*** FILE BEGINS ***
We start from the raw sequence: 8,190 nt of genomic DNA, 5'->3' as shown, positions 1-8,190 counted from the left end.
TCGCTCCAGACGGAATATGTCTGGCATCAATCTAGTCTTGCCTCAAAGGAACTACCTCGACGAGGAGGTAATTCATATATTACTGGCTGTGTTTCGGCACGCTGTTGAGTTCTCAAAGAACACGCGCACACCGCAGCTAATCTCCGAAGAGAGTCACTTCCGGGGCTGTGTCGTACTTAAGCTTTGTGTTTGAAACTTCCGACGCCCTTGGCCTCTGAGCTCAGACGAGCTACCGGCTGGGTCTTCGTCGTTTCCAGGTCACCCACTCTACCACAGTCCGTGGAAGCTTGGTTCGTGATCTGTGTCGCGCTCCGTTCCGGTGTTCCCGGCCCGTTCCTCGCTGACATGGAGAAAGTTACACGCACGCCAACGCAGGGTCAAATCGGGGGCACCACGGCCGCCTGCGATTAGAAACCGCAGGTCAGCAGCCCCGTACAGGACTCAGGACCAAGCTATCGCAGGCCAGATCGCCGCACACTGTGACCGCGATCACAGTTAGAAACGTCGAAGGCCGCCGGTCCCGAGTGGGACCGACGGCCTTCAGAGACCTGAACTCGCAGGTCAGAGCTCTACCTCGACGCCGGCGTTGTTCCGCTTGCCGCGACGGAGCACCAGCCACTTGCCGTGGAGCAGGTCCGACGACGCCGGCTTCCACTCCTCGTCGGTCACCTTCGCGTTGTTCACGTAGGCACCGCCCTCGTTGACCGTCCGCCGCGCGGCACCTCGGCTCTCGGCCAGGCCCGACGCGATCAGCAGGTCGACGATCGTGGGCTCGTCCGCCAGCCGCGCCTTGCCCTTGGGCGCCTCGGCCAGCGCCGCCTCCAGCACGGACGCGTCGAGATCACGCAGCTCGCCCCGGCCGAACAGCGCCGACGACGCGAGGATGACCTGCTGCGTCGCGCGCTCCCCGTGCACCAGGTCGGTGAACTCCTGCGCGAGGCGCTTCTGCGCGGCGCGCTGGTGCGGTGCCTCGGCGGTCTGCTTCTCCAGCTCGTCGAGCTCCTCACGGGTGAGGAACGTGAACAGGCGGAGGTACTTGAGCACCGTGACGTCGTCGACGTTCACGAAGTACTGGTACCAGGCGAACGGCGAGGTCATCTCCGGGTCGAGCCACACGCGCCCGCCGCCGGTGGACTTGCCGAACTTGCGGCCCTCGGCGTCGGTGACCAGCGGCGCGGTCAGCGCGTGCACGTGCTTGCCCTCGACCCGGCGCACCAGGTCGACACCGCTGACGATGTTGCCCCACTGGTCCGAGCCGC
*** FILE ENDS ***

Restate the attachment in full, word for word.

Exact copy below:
We start from the raw sequence: 8,190 nt of genomic DNA, 5'->3' as shown, positions 1-8,190 counted from the left end.
TCGCTCCAGACGGAATATGTCTGGCATCAATCTAGTCTTGCCTCAAAGGAACTACCTCGACGAGGAGGTAATTCATATATTACTGGCTGTGTTTCGGCACGCTGTTGAGTTCTCAAAGAACACGCGCACACCGCAGCTAATCTCCGAAGAGAGTCACTTCCGGGGCTGTGTCGTACTTAAGCTTTGTGTTTGAAACTTCCGACGCCCTTGGCCTCTGAGCTCAGACGAGCTACCGGCTGGGTCTTCGTCGTTTCCAGGTCACCCACTCTACCACAGTCCGTGGAAGCTTGGTTCGTGATCTGTGTCGCGCTCCGTTCCGGTGTTCCCGGCCCGTTCCTCGCTGACATGGAGAAAGTTACACGCACGCCAACGCAGGGTCAAATCGGGGGCACCACGGCCGCCTGCGATTAGAAACCGCAGGTCAGCAGCCCCGTACAGGACTCAGGACCAAGCTATCGCAGGCCAGATCGCCGCACACTGTGACCGCGATCACAGTTAGAAACGTCGAAGGCCGCCGGTCCCGAGTGGGACCGACGGCCTTCAGAGACCTGAACTCGCAGGTCAGAGCTCTACCTCGACGCCGGCGTTGTTCCGCTTGCCGCGACGGAGCACCAGCCACTTGCCGTGGAGCAGGTCCGACGACGCCGGCTTCCACTCCTCGTCGGTCACCTTCGCGTTGTTCACGTAGGCACCGCCCTCGTTGACCGTCCGCCGCGCGGCACCTCGGCTCTCGGCCAGGCCCGACGCGATCAGCAGGTCGACGATCGTGGGCTCGTCCGCCAGCCGCGCCTTGCCCTTGGGCGCCTCGGCCAGCGCCGCCTCCAGCACGGACGCGTCGAGATCACGCAGCTCGCCCCGGCCGAACAGCGCCGACGACGCGAGGATGACCTGCTGCGTCGCGCGCTCCCCGTGCACCAGGTCGGTGAACTCCTGCGCGAGGCGCTTCTGCGCGGCGCGCTGGTGCGGTGCCTCGGCGGTCTGCTTCTCCAGCTCGTCGAGCTCCTCACGGGTGAGGAACGTGAACAGGCGGAGGTACTTGAGCACCGTGACGTCGTCGACGTTCACGAAGTACTGGTACCAGGCGAACGGCGAGGTCATCTCCGGGTCGAGCCACACGCGCCCGCCGCCGGTGGACTTGCCGAACTTGCGGCCCTCGGCGTCGGTGACCAGCGGCGCGGTCAGCGCGTGCACGTGCTTGCCCTCGACCCGGCGCACCAGGTCGACACCGCTGACGATGTTGCCCCACTGGTCCGAGCCGC